These “Ask the Expert,” free and informal community meetups, offer an opportunity to bounce project ideas off fellow DIYers and even receive some free professional advice in the process. You can then grab whatever tools you need from The Tool Library to get your ideas off the ground (or in the ground, if that’s the case.)
The local experts that will be on-hand to direct your Do-It-Yourself nature include:
We’ll bring the coffee and pastries – You bring your creativity and ideas!
Plant Amnesty and the University of Washington Botanic Gardens are reprising their highly successful Urban Forestry Symposium, an all day event at the Center for Urban Horticulture this Monday, May 9, from 9:00 am through 4:00 pm at the UWBG Center for Urban Horticulture, 3501 NE 41st Street.
The past two symposiums have focused on the value and preservation of trees. This year’s event will delve into the nitty gritty of how can trees and urban infrastructure co-exist. The event will bring together highly-regarded “tree people” from a variety of fields that affect urban trees, including ecologists, arborists, landscape architects, and utility planners.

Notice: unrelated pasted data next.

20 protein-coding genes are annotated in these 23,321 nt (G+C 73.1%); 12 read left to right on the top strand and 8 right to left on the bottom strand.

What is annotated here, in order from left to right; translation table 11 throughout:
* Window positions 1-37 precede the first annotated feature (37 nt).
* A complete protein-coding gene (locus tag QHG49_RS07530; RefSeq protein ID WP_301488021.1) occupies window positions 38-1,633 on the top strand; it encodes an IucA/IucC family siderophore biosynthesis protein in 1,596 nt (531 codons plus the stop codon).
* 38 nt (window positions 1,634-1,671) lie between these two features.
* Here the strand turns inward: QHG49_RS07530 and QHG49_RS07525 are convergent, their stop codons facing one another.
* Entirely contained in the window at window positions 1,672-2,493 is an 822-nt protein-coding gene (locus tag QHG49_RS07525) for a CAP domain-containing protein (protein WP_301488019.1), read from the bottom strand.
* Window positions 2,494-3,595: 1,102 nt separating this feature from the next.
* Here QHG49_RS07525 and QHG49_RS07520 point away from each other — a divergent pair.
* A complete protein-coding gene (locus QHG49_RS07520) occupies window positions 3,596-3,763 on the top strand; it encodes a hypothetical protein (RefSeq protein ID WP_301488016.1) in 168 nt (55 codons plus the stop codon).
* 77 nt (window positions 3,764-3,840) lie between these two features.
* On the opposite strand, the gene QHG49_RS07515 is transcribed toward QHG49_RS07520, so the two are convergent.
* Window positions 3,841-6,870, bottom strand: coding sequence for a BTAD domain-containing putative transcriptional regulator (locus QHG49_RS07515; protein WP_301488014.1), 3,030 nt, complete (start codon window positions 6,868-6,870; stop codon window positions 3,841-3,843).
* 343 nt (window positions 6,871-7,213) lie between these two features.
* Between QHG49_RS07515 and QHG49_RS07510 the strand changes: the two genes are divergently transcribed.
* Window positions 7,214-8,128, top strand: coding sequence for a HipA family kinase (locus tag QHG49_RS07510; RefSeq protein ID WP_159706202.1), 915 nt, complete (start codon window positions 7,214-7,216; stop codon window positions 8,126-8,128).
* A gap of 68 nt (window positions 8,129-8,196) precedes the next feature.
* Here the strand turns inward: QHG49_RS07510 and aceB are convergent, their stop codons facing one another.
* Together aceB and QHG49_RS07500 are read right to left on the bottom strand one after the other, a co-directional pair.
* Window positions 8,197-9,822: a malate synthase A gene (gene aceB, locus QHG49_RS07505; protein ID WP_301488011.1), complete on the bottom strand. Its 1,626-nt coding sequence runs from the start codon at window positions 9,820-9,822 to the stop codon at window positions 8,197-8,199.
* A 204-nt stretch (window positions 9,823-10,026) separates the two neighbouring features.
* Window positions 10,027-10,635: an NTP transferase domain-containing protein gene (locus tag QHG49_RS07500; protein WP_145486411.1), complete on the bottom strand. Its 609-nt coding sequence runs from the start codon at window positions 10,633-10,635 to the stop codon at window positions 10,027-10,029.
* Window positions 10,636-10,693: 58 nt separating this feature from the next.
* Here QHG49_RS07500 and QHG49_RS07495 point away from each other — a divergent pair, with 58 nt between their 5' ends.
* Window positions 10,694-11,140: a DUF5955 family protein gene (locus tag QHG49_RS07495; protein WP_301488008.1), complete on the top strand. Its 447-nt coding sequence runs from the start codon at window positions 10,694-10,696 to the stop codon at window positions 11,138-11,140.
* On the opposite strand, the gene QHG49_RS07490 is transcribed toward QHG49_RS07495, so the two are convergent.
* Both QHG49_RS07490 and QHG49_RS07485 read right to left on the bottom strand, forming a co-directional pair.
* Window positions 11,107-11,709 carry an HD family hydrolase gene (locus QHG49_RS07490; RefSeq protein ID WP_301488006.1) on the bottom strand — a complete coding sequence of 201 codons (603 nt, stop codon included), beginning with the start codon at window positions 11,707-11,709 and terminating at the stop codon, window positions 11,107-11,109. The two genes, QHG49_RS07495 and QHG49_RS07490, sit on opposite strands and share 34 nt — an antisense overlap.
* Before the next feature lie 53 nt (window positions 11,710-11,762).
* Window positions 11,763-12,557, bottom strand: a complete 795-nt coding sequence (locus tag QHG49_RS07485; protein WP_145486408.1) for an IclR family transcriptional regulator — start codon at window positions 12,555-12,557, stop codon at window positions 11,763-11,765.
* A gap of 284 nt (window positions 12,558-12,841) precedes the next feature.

The symposium promises to be highly informative, with sessions covering topics ranging from foundational values to technical solutions and political strategies. Inspirational keynote speaker Chris Maser has been called “Gandhi of the forest”. He is a research ecologist and courageous writer who rethinks the future beyond simple slogans – using hard science and the wisdom of the ages he can and will show us how the urban forest can be designed to effectively serve the citizens of the city. Additional presentations and panels promise to be lively.
The symposium cost is $55, and if you want lunch, that’s an additional $15. Bringing your own sack lunch is also an option. There will be a free lunch for the first 50 registrants. Course credit is also available for ISA, WALP, WSNLA, APLD WA and ASLA members.